During the Harding-Coolidge era after World War I, people were hurt by back-to-normalcy which produced unprecedented prosperity, then speculation, and crash. Paul Hoffman, president of Studebaker, had just told Congress that the country could not endure another such trend after World War II.

In 1926, the Conservative Government in England had reacted to the general strike by curbing unions to the extent that two years later Labor was back in power. Mr. Pearson suggests it as a lesson to the U.S. regarding extreme positions against labor interests.

An example of the trend in Congress was the passing of the buck to the full House by the House Administration Committee on the issue of whether to allow publication by the Library of Congress of a pamphlet titled "Fascism in Action", companion to a pamphlet published the previous year, "Communism in Action". While there were weaknesses in the report, the move pointed out the hesitancy in Congress among Republicans and some Democrats to take active stands against the extreme right when a war had just been fought to destroy it.

Another example of swings to extremes was the debate between General Lucius Clay, American occupation commander in Germany, who wanted to rebuild German textile and light industry only, and those extremists in the War Department who wanted to allow I. G. Farben and the chemicals and steel industries to rebuild despite their having been the munitions suppliers to Hitler. The latter group had as a rationale the need to establish Germany as a buffer state to Russia.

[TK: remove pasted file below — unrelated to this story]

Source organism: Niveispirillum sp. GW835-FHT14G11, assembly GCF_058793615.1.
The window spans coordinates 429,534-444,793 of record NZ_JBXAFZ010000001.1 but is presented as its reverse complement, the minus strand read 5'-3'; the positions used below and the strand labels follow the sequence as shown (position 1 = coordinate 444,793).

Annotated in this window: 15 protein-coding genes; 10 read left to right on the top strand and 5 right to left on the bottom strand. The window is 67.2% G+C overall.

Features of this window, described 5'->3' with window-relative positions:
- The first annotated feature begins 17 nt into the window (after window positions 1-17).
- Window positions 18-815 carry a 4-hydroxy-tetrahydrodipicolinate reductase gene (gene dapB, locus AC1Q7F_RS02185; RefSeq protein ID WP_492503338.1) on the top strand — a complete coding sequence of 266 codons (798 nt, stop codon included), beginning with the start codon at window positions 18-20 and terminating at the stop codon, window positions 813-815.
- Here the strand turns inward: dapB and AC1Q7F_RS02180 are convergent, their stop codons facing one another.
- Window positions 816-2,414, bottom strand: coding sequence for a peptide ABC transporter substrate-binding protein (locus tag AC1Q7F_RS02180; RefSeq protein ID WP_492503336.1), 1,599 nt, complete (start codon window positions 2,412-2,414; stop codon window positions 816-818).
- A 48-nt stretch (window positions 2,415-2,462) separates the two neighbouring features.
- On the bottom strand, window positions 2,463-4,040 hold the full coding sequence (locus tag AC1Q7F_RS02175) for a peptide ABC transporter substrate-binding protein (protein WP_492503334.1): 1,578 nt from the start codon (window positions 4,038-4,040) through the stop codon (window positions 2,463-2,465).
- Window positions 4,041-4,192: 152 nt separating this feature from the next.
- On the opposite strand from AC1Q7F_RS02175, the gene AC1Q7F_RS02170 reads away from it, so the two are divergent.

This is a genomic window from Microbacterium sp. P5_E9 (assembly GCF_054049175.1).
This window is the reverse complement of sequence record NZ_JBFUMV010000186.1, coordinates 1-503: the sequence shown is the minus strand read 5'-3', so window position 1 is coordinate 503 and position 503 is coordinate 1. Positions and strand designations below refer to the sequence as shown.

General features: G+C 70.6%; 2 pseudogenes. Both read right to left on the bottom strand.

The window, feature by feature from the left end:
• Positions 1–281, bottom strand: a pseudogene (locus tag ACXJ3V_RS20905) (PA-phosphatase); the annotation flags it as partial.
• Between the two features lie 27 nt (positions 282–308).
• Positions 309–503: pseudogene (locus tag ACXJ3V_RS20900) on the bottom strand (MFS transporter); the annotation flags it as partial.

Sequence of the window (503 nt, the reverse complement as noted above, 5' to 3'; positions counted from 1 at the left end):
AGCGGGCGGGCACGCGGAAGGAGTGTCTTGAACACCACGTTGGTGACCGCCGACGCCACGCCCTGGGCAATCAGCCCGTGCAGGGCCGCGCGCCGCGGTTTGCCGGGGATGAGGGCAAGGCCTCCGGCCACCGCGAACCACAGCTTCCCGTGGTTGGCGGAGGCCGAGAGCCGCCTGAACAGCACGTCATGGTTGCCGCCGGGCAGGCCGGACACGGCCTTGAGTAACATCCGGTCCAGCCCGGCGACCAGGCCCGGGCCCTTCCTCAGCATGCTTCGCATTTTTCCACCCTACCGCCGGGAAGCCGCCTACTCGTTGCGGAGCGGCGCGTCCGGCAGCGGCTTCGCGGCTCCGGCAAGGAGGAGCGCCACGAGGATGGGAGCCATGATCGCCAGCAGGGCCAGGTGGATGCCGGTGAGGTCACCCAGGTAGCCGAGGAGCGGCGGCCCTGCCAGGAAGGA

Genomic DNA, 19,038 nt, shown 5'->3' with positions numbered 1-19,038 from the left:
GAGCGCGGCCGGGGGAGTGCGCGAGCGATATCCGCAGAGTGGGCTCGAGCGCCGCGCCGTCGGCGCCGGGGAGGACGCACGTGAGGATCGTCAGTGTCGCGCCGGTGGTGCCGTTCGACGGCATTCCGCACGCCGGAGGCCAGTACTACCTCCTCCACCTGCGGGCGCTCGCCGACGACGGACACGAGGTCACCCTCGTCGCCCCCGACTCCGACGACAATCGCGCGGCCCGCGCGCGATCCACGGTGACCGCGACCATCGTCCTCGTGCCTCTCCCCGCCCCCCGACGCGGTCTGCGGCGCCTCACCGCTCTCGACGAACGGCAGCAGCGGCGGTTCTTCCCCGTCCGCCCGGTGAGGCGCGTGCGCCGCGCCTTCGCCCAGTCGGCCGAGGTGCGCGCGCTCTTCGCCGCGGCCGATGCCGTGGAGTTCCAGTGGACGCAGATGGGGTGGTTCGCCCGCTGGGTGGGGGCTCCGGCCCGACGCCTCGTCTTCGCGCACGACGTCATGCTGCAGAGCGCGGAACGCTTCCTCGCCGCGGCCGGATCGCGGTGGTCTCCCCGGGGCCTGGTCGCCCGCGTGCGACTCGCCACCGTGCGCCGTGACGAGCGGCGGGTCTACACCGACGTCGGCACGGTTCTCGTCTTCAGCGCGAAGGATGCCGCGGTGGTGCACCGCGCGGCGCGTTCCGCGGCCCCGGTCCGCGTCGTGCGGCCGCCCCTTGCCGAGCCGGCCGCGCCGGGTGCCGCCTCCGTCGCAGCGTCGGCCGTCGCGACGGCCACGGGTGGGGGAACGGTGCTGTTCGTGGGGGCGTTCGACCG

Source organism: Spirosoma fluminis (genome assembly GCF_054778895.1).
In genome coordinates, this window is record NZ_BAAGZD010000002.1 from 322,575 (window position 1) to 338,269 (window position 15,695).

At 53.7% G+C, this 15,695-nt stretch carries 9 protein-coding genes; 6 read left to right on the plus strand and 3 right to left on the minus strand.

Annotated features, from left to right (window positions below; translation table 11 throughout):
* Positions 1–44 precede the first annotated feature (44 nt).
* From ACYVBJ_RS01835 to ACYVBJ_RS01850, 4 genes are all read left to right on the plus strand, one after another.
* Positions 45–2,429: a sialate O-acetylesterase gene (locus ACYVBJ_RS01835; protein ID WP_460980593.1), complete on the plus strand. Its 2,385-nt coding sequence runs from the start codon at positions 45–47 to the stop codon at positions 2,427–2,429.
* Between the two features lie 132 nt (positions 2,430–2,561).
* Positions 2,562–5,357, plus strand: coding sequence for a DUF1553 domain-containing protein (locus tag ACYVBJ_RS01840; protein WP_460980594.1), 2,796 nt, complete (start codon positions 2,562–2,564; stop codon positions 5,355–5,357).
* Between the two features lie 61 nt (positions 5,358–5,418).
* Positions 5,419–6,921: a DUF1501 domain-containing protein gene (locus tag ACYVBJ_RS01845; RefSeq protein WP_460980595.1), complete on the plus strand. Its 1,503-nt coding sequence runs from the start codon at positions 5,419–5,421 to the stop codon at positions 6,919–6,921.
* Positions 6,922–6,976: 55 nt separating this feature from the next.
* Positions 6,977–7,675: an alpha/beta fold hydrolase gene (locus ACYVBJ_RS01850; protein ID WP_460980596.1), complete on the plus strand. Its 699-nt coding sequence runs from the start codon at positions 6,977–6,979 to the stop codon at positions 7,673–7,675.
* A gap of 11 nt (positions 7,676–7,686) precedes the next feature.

Mr. Pearson thinks it a wise concept, assuming a conventional war was inevitable and assuming that the West could trust Germany. But the assumptions appeared invalid, based on the advice of the leading military men, who believed the next war would be an air war, coming over the North Pole. And, based on history, the Germans were not to be trusted once armed. The concept of balance-of-power had failed after World War I when the British believed Germany would so stand as a bulwark to Russia and even to France. The Russians and Germans showed that they could not be trusted or appeased in 1939. He believes that they could not be trusted or appeased any the more in 1947.

He urges not repeating the mistake of swinging too far right or left. The pendulum should swing modestly back and forth in the center of the spectrum.

Samuel Grafton tells of three sophisticates he had overheard ordering Scotch on a short train trip he had taken to get away from New York. They were careful to specify brands to show their sophistication, then began engaging in a conversation about the free beer which flowed like water in Russia. The conversation shifted to countries shipping foreign beer to the U.S., probably made from U.S. grain. They concluded that no further aid should be given Europe, too lazy to plant stuff, after two years since the war. The French, according to the men, worked only four days per week and every time the U.S. gave them money, they kissed an American diplomat and gave him a medal.

One of the three concluded, "[E]very man for himself...the way the world goes..."

Travel, concludes Mr. Grafton, was educational and he would not have missed the train ride for anything.